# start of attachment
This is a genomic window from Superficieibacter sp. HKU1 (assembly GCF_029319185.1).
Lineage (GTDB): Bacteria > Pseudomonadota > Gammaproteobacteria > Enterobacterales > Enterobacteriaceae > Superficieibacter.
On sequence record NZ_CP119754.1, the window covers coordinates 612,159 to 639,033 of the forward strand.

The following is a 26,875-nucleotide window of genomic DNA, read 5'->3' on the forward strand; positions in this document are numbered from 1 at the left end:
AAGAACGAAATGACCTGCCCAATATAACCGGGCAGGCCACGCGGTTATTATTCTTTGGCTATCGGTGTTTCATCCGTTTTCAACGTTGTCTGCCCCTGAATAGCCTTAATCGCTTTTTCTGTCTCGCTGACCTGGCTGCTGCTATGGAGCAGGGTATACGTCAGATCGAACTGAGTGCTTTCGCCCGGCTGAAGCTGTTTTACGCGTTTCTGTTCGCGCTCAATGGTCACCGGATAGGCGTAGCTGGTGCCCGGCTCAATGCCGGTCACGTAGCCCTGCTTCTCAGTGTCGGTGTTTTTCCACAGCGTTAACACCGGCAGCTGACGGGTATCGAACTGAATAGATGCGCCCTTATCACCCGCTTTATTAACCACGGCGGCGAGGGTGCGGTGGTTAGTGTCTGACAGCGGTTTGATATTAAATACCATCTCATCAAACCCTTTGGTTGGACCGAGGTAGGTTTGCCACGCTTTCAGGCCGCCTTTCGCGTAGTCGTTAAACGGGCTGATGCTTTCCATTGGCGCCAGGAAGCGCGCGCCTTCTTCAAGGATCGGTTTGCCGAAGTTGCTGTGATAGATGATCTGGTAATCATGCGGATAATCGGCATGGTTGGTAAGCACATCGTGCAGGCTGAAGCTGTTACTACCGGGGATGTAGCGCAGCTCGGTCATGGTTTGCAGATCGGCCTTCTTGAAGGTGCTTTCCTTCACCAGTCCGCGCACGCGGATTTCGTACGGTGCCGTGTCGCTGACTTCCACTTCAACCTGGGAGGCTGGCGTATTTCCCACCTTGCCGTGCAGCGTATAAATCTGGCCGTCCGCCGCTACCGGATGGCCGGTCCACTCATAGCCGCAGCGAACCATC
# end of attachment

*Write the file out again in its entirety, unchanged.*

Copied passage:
This is a genomic window from Superficieibacter sp. HKU1 (assembly GCF_029319185.1).
Lineage (GTDB): Bacteria > Pseudomonadota > Gammaproteobacteria > Enterobacterales > Enterobacteriaceae > Superficieibacter.
On sequence record NZ_CP119754.1, the window covers coordinates 612,159 to 639,033 of the forward strand.

The following is a 26,875-nucleotide window of genomic DNA, read 5'->3' on the forward strand; positions in this document are numbered from 1 at the left end:
AAGAACGAAATGACCTGCCCAATATAACCGGGCAGGCCACGCGGTTATTATTCTTTGGCTATCGGTGTTTCATCCGTTTTCAACGTTGTCTGCCCCTGAATAGCCTTAATCGCTTTTTCTGTCTCGCTGACCTGGCTGCTGCTATGGAGCAGGGTATACGTCAGATCGAACTGAGTGCTTTCGCCCGGCTGAAGCTGTTTTACGCGTTTCTGTTCGCGCTCAATGGTCACCGGATAGGCGTAGCTGGTGCCCGGCTCAATGCCGGTCACGTAGCCCTGCTTCTCAGTGTCGGTGTTTTTCCACAGCGTTAACACCGGCAGCTGACGGGTATCGAACTGAATAGATGCGCCCTTATCACCCGCTTTATTAACCACGGCGGCGAGGGTGCGGTGGTTAGTGTCTGACAGCGGTTTGATATTAAATACCATCTCATCAAACCCTTTGGTTGGACCGAGGTAGGTTTGCCACGCTTTCAGGCCGCCTTTCGCGTAGTCGTTAAACGGGCTGATGCTTTCCATTGGCGCCAGGAAGCGCGCGCCTTCTTCAAGGATCGGTTTGCCGAAGTTGCTGTGATAGATGATCTGGTAATCATGCGGATAATCGGCATGGTTGGTAAGCACATCGTGCAGGCTGAAGCTGTTACTACCGGGGATGTAGCGCAGCTCGGTCATGGTTTGCAGATCGGCCTTCTTGAAGGTGCTTTCCTTCACCAGTCCGCGCACGCGGATTTCGTACGGTGCCGTGTCGCTGACTTCCACTTCAACCTGGGAGGCTGGCGTATTTCCCACCTTGCCGTGCAGCGTATAAATCTGGCCGTCCGCCGCTACCGGATGGCCGGTCCACTCATAGCCGCAGCGAACCATC